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Having seen adaptations of both the 'Jeeves and Wooster' and 'Blandings' stories on television, I decided that it was high time I actually read some Wodehouse. I enjoyed a couple of the stories; the one featuring Bertie Wooster (Extricating Young Gussie) was everything you would expect and I particularly enjoyed "At Geisenheimer's" and did not see the twist at the end coming. Unfortunately, the rest of the stories were a bit lame in my opinion and just too farcical to be amusing. The final story in the book was so dull that I didn't even bother to finish reading it.
In conclusion, there are a couple of gems amongst this collection, but overall I was disappointed.


Guinness Book of British Hit Singles
Guinness Book of British Hit Singles
by Tim Rice
Edition: Paperback

5.0 out of 5 stars Get your facts here, pop pickers!, 26 April 2013
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I have wanted a copy of this tome for a long time and I was massively disappointed when they stopped publishing it. I have borrowed versions of this from the library but this is not always convenient. I wanted to research some chart information for a blog and as the reviews for the Virgin chart books that replaced this series are less than positive, I decided to track down a 2nd hand copy of the Guinness book.
This, the 14th edition, only goes up to the year 2000 and so is already enormously out of date but it still contains the information I require and you would not credit just how much time I have spent pouring over its pages.
This is a thirteen-year-old paperback and consequently it is a tiny bit dog-eared but has no real damage and it will be in an even more 'loved' condition by the time I've finished with it.
Arrived a week earlier than predicted. No issues whatever with the supplier.


Reelin' in the Years: The Soundtrack of a Northern Life
Reelin' in the Years: The Soundtrack of a Northern Life
Price: 5.31

5.0 out of 5 stars Right up my street, 26 April 2013
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The premise of this book is that Mark Radcliffe has chosen a record from each year of his life and written a chapter that is (very) loosely based around that song and more particularly the year in which it was released. What a brilliantly simple idea!
This is just the sort of music based nerdy nonesense that I like.
If you love music and high quality writing, you will love this.


This Side of Paradise
This Side of Paradise
Price: 0.49

0 of 1 people found the following review helpful
2.0 out of 5 stars Yawn, 26 April 2013
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Amory Blaine turned out to be a tiresome individual and although I felt some sympathy for him when he got his heart broken, I still didn't really care too much what happened to him. In fact, two weeks later I have already forgotten how the story ended.
I find it hard to believe that this work is by the same author who wrote 'The Great Gatsby' which is an excellent book. This, by contrast is tedious and self indulgent. The more the author told me about Amory Blaine's opinions, the more I came to believe that they were his own opinions very thinly disguised as fiction. I have subsequently discovered that a lot of F Scott Fitzgerald's work is autobiographical and I was not surprised; in some places, this novel reads like a badly written diary. Still, this is his first novel and I suppose he needed to practice the writers art in order to become good later on.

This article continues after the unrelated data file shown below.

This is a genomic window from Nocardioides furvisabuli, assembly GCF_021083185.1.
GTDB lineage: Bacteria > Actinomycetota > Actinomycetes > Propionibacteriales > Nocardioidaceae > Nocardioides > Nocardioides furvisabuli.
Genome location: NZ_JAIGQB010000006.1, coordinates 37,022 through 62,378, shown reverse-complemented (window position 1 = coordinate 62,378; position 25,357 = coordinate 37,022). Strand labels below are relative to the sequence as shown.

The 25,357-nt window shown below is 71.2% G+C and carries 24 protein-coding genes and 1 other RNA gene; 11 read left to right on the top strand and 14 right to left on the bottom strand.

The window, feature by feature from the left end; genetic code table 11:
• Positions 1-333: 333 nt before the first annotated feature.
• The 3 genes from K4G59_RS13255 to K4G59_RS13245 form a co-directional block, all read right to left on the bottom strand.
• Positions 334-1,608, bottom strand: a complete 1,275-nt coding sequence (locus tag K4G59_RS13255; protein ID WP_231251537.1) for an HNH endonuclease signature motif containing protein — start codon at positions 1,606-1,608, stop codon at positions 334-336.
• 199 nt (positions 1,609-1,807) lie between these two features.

If you are new to this author, you may very well enjoy this book. Do not make my mistake of reading 'Gatsby' first because this one just isn't in the same league.


Anglo-Saxon Britain
Anglo-Saxon Britain
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4.0 out of 5 stars I might need to read this one again, 26 April 2013
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There is some interesting information contained in this book but, as some other reviewers have observed, this was written over 100 years ago and some more modern historians would tell the story differently. The style of the writing also differs enormously from modern history books. That said, I learned a lot from reading this and I will probably learn even more if I go back and read through it a second time.


The Scarlet Letter
The Scarlet Letter
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4.0 out of 5 stars A tale of long vanished times and attitudes, 31 Jan 2013
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I had no preconceptions of what this book would be about, which is probably a good thing because it is a good deal more entertaining than it might initially appear. The introductory section (The Custom House) is very tedious and utterly irrelevant and nearly put me off reading the book, so my advice would be to skip that part and go straight to Chapter 1.

Like most novels written in the 19th century, this is largely a morality tale, and the story itself will not tax most readers (although the ‘olde Englishe’ writing style may not appeal to everyone). Unusually though, I did not feel that the author made any judgement about the woman in this story, he just tells the tale and leaves it to the reader to make up their own mind. The plot is very easy to follow; a young woman, Hester Prynne, whose husband is absent, has conceived a child and refuses to name the father. The Puritan community in which she lives could have sentenced her to death for her adultery but instead her sentence is to stand at the scaffold for 3 hours with her infant so that the whole town may witness her shame and then henceforth she must always wear a scarlet letter ‘A’ as a mark of her sin. I guessed the identity of the child’s father while she was still standing on the scaffold and when a stranger appeared among the crowd come to witness Hester’s humiliation, I knew immediately who he was too. There are no surprises here, no twists or turns and the usual compliment of good-guys, bad-guys, big-wigs and snobs are all present. The bulk of the story details Hester’s life as she tries to raise her child on the edge of society, which given the attitudes of the time is something of a challenge for all concerned. All through the chapters, the author hints at the identity of her fellow sinner with all the subtlety of a sledge hammer, which is a bit annoying but somehow this does not spoil the book at all. The religious beliefs of the characters in the story are difficult to understand from a modern view-point but this did not detract from this gentle tale; in fact trying to understand this element of the story just made it all the more interesting to read.
Written in the mid-19th century, but set 200 years earlier, the thing that most delighted me about this novel is the 17th century language in which it is told. Also, the prose is beautifully written and evokes a vivid picture of life in New England in the mid 17th century.